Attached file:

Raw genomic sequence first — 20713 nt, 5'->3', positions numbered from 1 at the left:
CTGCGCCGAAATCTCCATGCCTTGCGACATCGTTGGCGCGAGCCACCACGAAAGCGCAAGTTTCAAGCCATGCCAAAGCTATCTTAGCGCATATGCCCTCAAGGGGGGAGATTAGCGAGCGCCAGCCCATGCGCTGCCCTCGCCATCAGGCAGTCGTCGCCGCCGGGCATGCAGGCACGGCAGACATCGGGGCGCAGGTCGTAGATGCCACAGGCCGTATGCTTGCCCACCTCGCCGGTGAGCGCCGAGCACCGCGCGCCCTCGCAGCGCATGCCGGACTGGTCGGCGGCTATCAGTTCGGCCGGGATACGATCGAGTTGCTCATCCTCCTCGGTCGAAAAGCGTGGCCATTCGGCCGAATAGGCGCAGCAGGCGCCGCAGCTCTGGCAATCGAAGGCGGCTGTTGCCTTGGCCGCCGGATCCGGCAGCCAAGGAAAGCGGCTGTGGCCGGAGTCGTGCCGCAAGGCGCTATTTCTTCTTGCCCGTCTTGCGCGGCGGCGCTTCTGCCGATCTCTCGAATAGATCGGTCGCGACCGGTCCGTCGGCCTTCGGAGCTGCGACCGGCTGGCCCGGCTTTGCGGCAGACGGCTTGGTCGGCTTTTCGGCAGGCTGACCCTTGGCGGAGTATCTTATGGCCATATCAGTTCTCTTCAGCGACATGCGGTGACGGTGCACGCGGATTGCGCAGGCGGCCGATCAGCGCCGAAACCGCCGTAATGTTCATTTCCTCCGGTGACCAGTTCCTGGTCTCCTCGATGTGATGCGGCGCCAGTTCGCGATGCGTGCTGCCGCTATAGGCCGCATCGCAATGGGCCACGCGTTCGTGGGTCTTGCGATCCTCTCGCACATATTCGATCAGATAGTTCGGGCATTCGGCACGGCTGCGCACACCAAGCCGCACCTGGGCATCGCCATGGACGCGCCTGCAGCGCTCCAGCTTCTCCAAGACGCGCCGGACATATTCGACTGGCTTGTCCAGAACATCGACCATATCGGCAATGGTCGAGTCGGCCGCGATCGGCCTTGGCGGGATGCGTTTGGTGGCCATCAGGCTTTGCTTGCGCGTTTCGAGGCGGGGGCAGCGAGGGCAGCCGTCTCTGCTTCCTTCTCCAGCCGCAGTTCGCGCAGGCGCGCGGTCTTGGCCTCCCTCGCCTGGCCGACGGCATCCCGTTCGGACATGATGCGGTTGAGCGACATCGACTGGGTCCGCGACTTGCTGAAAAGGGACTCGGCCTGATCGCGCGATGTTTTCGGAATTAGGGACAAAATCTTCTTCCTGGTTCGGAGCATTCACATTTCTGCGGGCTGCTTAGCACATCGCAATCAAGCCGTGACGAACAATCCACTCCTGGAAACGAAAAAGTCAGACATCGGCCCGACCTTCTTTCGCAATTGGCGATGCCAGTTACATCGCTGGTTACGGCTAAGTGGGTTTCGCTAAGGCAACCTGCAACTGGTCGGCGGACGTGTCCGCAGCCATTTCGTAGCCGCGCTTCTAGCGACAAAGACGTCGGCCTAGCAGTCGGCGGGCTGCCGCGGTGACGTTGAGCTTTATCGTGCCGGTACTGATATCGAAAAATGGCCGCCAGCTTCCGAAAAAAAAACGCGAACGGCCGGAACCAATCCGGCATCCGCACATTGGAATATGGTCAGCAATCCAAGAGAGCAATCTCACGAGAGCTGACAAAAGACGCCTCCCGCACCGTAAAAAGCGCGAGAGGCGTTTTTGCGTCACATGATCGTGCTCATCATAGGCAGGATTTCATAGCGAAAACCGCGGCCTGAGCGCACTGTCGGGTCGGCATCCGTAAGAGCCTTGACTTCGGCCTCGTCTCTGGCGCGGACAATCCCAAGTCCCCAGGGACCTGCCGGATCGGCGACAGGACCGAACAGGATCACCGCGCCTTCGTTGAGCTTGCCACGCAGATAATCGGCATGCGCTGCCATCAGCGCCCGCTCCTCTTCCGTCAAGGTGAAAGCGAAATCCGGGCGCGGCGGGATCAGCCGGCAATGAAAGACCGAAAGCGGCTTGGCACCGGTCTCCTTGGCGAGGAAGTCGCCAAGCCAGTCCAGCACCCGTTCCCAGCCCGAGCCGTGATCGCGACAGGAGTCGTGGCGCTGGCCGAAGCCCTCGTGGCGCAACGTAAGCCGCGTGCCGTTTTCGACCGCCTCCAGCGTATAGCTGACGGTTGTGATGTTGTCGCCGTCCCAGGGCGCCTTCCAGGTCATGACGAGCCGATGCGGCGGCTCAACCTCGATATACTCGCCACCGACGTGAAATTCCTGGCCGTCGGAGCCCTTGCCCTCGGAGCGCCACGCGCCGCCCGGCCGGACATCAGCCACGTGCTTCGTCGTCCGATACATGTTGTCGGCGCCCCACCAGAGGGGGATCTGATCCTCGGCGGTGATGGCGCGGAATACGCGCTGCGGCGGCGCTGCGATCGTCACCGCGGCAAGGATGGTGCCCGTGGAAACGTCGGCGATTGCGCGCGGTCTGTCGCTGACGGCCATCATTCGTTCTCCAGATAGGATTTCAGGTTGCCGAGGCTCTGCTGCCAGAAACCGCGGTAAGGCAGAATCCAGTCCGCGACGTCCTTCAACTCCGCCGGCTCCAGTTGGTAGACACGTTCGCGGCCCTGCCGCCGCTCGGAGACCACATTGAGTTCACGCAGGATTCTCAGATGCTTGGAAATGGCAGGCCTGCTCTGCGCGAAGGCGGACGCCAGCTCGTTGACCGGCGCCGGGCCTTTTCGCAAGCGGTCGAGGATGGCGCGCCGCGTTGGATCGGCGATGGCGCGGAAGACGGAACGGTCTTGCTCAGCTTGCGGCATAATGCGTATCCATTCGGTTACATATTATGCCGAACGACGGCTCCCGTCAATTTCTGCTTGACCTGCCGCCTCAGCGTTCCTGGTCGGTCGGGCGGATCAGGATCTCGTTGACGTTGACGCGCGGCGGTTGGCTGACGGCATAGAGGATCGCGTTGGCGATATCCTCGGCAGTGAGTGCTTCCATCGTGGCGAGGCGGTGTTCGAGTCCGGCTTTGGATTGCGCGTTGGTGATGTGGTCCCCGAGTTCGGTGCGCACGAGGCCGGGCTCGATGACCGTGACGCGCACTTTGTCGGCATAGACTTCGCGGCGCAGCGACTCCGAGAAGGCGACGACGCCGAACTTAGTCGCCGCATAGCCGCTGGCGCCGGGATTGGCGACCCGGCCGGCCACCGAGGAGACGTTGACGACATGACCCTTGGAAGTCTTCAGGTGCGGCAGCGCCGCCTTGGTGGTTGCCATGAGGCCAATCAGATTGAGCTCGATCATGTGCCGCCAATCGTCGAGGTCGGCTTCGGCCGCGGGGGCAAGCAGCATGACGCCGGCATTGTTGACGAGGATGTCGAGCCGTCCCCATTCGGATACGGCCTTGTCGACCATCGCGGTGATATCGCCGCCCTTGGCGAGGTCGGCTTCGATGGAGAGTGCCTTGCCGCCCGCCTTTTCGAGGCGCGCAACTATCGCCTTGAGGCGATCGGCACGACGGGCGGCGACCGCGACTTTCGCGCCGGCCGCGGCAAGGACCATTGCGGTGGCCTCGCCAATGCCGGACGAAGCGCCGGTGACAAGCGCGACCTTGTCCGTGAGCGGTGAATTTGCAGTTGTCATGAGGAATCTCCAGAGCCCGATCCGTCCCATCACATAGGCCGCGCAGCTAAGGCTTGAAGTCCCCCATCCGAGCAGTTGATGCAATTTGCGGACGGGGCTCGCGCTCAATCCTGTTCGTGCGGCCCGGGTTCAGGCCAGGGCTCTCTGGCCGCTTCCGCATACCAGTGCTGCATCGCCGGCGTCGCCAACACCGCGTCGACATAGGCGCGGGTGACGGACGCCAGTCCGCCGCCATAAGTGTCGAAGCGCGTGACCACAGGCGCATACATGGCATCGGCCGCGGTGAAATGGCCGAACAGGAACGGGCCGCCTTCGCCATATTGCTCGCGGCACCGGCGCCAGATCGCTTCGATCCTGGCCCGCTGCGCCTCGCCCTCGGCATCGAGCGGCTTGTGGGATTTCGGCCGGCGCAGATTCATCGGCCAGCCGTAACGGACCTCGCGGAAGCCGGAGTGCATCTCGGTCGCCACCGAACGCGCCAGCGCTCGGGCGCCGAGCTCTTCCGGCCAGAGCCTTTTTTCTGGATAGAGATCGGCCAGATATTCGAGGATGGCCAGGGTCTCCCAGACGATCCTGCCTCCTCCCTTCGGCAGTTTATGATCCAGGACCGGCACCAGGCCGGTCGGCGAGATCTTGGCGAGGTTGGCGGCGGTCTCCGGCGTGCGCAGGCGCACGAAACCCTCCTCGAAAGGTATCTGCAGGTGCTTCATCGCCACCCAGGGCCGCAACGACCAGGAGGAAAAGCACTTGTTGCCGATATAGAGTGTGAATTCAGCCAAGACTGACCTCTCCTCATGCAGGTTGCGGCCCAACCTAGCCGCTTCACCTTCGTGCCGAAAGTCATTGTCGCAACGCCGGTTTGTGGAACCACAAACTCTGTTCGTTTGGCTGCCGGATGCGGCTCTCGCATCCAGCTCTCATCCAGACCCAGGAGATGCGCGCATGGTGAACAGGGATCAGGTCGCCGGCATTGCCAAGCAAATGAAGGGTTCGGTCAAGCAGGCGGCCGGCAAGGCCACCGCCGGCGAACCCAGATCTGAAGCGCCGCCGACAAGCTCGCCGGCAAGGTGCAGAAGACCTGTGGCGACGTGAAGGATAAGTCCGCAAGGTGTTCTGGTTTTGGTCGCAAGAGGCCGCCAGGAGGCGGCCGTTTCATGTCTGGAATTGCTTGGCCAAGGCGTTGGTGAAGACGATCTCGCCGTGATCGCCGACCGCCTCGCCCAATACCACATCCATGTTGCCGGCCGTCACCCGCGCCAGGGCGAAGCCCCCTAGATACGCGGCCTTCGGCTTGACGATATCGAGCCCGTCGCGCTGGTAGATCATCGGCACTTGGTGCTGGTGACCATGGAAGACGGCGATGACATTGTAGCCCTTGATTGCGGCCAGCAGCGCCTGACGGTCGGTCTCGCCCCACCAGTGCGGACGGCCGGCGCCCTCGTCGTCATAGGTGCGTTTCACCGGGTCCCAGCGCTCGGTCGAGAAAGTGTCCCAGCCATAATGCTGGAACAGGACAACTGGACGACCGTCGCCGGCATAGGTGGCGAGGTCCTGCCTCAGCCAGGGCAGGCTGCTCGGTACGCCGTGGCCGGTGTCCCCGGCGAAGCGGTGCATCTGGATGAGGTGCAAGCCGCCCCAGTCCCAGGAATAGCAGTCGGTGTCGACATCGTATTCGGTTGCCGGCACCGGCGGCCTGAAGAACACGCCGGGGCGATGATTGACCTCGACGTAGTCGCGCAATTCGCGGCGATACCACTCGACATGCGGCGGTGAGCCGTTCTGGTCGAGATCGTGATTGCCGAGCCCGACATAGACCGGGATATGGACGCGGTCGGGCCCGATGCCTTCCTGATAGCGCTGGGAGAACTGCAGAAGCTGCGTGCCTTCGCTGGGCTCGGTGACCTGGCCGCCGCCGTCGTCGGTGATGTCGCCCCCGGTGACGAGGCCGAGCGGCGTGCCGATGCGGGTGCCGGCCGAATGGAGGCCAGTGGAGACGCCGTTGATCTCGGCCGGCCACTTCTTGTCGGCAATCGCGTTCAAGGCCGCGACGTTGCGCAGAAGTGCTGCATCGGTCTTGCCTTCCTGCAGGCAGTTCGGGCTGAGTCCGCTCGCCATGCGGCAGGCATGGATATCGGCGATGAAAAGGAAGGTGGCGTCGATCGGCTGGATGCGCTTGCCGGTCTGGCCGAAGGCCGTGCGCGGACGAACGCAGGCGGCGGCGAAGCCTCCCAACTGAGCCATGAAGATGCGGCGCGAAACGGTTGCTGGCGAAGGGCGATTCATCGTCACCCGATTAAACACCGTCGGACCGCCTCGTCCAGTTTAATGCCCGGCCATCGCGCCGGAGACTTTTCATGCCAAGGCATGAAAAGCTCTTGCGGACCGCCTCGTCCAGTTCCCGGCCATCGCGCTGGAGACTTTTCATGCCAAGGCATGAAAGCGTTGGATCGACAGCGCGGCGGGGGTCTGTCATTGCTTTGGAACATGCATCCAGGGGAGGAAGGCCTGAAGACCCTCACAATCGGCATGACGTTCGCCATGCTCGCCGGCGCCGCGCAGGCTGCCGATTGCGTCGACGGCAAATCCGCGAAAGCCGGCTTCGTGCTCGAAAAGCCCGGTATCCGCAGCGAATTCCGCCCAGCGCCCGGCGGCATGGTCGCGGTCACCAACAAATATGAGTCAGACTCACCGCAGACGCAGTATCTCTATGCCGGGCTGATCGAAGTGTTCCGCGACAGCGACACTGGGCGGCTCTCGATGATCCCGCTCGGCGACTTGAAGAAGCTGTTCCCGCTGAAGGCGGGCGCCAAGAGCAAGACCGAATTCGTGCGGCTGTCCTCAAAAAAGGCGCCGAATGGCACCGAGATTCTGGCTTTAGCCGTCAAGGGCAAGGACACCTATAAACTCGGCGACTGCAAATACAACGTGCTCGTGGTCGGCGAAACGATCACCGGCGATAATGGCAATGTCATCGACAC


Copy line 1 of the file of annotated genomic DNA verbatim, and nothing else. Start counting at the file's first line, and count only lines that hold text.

Raw genomic sequence first — 20713 nt, 5'->3', positions numbered from 1 at the left: